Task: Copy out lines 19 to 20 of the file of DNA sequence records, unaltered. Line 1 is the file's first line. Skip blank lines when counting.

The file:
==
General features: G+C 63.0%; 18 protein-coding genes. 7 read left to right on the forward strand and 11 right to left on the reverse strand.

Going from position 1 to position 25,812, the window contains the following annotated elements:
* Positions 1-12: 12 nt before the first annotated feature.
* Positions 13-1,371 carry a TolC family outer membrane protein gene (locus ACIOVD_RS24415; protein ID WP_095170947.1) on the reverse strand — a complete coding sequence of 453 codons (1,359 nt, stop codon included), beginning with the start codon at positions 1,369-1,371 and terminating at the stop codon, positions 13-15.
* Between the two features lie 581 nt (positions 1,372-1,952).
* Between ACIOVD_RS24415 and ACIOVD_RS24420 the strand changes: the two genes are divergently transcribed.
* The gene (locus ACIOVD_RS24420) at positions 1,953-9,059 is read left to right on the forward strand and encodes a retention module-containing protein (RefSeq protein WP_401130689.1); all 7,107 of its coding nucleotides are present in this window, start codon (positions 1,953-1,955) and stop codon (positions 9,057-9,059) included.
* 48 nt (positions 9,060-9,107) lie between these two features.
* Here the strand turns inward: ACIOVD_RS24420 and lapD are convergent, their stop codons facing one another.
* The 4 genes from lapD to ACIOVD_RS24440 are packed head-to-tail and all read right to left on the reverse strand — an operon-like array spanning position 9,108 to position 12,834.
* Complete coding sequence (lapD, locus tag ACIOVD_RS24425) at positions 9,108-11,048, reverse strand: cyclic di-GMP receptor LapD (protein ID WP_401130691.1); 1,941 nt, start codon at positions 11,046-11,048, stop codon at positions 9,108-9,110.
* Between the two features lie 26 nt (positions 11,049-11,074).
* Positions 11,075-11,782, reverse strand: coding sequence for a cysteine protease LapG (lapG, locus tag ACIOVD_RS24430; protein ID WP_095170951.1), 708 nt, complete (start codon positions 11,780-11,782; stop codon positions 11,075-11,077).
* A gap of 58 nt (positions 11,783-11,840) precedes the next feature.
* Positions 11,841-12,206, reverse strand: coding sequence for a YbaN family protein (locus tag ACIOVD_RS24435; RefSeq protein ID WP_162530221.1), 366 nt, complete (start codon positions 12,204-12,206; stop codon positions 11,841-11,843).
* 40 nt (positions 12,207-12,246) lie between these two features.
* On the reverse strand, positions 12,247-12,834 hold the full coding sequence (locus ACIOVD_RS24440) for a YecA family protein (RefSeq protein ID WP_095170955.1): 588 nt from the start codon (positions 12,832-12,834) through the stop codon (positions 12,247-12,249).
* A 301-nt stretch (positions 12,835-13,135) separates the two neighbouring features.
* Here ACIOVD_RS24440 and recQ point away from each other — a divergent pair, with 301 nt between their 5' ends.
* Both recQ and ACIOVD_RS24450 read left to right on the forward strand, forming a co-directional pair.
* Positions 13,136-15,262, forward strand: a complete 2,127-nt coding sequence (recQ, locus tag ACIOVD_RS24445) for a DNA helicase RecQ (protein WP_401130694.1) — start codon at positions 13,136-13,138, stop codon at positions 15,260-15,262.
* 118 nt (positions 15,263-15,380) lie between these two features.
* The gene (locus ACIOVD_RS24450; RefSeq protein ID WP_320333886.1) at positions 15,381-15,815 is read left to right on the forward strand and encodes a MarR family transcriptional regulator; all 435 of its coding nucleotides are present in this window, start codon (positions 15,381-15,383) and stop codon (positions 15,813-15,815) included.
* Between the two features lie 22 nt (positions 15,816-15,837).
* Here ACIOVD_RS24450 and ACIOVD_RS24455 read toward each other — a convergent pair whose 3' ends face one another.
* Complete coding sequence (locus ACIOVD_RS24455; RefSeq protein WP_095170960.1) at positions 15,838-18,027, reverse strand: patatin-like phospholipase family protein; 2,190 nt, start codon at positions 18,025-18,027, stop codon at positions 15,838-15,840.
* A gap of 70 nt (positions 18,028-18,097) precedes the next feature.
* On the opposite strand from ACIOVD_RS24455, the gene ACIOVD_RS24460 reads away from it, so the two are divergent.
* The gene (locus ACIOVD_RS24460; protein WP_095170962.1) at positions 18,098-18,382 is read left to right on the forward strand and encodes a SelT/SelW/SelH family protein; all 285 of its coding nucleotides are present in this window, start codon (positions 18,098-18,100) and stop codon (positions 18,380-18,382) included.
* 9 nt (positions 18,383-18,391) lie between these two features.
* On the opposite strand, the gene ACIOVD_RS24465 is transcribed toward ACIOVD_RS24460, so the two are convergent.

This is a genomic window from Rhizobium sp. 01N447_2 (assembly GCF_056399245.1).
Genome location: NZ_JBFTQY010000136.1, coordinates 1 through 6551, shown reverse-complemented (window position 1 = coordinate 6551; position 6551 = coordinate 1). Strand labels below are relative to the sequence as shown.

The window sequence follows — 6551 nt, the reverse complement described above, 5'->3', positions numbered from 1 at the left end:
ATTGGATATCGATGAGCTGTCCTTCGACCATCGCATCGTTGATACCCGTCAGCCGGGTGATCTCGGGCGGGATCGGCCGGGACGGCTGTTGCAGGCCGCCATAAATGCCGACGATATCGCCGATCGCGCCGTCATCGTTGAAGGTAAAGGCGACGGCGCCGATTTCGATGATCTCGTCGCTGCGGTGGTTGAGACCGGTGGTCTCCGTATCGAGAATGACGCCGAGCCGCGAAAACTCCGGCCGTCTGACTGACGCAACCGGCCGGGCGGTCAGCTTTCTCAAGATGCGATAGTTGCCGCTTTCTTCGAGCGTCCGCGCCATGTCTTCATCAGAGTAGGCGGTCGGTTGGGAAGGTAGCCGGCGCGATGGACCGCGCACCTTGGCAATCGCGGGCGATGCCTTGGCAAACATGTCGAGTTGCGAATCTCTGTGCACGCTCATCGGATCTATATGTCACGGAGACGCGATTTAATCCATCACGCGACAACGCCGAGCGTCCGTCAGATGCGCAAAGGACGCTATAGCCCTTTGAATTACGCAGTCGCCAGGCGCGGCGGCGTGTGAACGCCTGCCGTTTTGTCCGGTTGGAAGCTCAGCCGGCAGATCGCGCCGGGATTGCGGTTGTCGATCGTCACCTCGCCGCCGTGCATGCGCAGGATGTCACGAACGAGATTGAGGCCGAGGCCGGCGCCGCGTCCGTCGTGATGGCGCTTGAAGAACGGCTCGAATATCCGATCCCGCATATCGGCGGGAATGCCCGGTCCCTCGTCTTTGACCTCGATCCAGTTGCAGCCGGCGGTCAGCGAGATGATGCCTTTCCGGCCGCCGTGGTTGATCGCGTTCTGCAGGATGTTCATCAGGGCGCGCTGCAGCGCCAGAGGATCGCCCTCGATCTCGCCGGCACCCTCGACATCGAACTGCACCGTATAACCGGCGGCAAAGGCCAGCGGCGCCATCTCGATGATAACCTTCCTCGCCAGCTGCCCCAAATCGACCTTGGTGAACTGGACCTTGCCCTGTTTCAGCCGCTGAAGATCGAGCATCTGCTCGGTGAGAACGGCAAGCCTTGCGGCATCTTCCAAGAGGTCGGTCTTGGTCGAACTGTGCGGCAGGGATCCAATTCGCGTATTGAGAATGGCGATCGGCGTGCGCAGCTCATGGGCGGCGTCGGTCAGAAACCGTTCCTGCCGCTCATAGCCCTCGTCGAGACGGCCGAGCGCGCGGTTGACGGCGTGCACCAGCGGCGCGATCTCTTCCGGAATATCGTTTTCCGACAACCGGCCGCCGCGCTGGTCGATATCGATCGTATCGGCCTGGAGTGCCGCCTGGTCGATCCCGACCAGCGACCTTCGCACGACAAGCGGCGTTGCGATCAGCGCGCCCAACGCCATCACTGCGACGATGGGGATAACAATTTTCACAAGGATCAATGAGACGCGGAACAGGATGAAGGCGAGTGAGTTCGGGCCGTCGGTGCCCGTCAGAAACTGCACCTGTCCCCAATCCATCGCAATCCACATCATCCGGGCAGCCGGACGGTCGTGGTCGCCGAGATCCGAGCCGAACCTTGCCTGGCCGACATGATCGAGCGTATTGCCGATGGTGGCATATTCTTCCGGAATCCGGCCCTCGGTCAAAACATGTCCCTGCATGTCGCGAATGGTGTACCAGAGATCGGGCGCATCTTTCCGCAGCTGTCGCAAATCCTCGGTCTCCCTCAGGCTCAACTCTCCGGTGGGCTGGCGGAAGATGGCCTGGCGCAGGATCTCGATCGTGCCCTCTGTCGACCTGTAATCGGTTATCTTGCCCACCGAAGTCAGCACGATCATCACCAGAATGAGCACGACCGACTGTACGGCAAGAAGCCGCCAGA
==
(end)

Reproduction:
* Here ACIOVD_RS24440 and recQ point away from each other — a divergent pair, with 301 nt between their 5' ends.
* Both recQ and ACIOVD_RS24450 read left to right on the forward strand, forming a co-directional pair.